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American Geophysical Union

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The Microscopic Imager (MI) on the Mars Exploration Rover Opportunity has returned images of Mars with higher resolution than any previous camera system, allowing detailed petrographic and sedimentological studies of the rocks and soils at the Meridiani Planum landing site. Designed to simulate a geologist's hand lens, the MI is mounted on Opportunity's instrument arm and can resolve objects 0.1 mm across or larger. This paper provides an overview of MI operations, data calibration, and analysis of MI data returned during the first 900 sols (Mars days) of the Opportunity landed mission. Analyses of Opportunity MI data have helped to resolve major questions about the origin of observed textures and features. These...
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We investigate the spectral reflectance properties of channels and mountain ranges on Titan using data from Cassini's Visual and Infrared Mapping Spectrometer (VIMS) obtained during the T9 encounter (26 December 2005). We identify the location of channels and mountains using synthetic aperture radar maps obtained from Cassini's RADAR instrument during the T13 (30 April 2006) flyby. Channels are evident even in VIMS imaging with spatial resolution coarser than the channel size. The channels share spectral characteristics with Titan's dark blue terrain (e.g., the Huygens landing site) that is consistent with an enhancement in water ice content relative to the rest of Titan. We use this fact to measure widths of ???1...
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This study achieves the first high-spatial-resolution, layer-scale, measured stratigraphic column of the Martian north polar layered deposits using a 1m-posting DEM. The marker beds found throughout the upper North Polar Layered Deposits range in thickness from 1.6 m-16.0 m +/-1.4 m, and 6 of 13 marker beds are separated by ???25-35 m. Thin-layer sets have average layer separations of 1.6 m. These layer separations may account for the spectral-power-peaks found in previous brightness-profile analyses. Marker-bed layer thicknesses show a weak trend of decreasing thickness with depth that we interpret to potentially be the result of a decreased accumulation rate in the past, for those layers. However, the stratigraphic...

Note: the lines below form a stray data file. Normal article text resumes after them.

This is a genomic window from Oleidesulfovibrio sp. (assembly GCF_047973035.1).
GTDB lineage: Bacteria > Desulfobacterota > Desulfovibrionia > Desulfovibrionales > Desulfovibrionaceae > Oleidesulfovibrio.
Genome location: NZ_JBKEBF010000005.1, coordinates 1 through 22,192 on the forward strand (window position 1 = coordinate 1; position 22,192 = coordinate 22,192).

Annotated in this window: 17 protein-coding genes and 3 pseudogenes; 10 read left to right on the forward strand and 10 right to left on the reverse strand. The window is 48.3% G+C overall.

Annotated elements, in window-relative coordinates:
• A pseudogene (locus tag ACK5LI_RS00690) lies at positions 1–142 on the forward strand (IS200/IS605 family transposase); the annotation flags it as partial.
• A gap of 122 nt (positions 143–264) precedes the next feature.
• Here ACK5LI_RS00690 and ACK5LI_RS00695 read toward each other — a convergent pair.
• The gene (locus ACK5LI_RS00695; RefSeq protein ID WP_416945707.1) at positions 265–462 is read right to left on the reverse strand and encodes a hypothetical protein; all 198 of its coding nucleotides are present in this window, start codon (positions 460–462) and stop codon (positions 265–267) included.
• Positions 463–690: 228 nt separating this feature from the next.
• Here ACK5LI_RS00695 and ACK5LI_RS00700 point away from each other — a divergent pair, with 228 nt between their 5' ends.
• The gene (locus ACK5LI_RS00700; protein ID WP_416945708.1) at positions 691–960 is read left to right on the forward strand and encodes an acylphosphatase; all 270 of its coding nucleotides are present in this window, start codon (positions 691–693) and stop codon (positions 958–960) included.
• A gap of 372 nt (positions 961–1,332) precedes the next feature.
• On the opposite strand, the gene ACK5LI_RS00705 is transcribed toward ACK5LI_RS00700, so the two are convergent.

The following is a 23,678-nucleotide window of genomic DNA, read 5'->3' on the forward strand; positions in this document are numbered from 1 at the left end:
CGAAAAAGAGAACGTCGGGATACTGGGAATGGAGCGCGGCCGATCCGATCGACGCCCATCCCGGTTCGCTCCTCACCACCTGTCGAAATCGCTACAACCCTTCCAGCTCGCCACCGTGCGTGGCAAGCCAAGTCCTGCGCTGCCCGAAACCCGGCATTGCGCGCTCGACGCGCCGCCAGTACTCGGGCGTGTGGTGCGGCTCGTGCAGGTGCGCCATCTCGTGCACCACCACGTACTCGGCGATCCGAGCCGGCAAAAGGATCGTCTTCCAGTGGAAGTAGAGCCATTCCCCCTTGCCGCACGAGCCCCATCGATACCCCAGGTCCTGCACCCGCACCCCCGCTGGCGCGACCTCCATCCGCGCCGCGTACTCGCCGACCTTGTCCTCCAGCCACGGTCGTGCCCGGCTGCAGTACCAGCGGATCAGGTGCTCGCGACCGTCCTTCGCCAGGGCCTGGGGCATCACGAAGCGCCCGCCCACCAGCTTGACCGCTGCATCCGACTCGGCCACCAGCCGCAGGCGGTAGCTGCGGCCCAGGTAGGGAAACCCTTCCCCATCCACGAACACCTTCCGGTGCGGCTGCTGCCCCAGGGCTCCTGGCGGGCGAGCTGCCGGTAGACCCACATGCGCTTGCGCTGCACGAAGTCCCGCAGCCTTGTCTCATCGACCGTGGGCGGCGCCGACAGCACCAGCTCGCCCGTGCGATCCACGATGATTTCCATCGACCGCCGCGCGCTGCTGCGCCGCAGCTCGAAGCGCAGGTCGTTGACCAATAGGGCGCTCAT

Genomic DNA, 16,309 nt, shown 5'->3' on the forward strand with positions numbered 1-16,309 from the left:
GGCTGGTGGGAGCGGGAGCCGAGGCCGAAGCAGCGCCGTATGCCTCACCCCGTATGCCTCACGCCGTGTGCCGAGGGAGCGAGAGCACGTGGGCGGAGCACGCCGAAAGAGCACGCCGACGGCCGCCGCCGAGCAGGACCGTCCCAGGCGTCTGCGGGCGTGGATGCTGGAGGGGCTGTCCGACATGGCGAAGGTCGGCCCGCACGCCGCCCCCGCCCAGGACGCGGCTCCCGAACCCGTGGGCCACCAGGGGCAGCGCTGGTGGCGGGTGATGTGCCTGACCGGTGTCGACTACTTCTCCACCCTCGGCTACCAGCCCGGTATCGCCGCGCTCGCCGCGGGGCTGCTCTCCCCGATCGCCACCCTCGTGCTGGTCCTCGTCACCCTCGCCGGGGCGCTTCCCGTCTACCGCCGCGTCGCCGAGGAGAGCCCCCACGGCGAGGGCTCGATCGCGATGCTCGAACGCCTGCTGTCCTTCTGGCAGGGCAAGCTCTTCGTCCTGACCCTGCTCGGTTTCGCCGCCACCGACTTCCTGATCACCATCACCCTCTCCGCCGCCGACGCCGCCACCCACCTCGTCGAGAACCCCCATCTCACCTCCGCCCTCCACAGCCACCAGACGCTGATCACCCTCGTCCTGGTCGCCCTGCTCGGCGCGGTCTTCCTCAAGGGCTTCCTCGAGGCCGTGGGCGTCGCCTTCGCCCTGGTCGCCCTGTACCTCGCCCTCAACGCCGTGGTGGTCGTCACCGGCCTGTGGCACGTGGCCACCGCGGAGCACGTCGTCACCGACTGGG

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Excavating into the shallow Martian subsurface has the potential to expose stratigraphic layers and mature regolith, which may hold a record of more ancient aqueous interactions than those expected under current Martian surface conditions. During the Spirit rover's exploration of Gusev crater, rover wheels were used to dig three trenches into the subsurface regolith down to 6-11 cm depth: Road Cut, the Big Hole, and The Boroughs. A high oxidation state of Fe and high concentrations of Mg, S, Cl, and Br were found in the subsurface regolith within the two trenches on the plains, between the Bonneville crater and the foot of Columbia Hills. Data analyses on the basis of geochemistry and mineralogy observations suggest...
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The Mars Exploration Rover Spirit has discovered bright soil deposits in its wheel tracks that previously have been confirmed to contain ferric sulfates and/or opaline silica. Repeated Pancam multispectral observations have been acquired at four of these deposits to monitor spectral and textural changes over time during exposure to Martian surface conditions. Previous studies suggested that temporal spectral changes occur because of mineralogic changes (e.g., phase transitions accompanying dehydration). In this study, we present a multispectral and temporal analysis of eight Pancam image sequences at the Tyrone exposure, three at the Gertrude Weise exposure, two at the Kit Carson exposure, and ten at the Ulysses...
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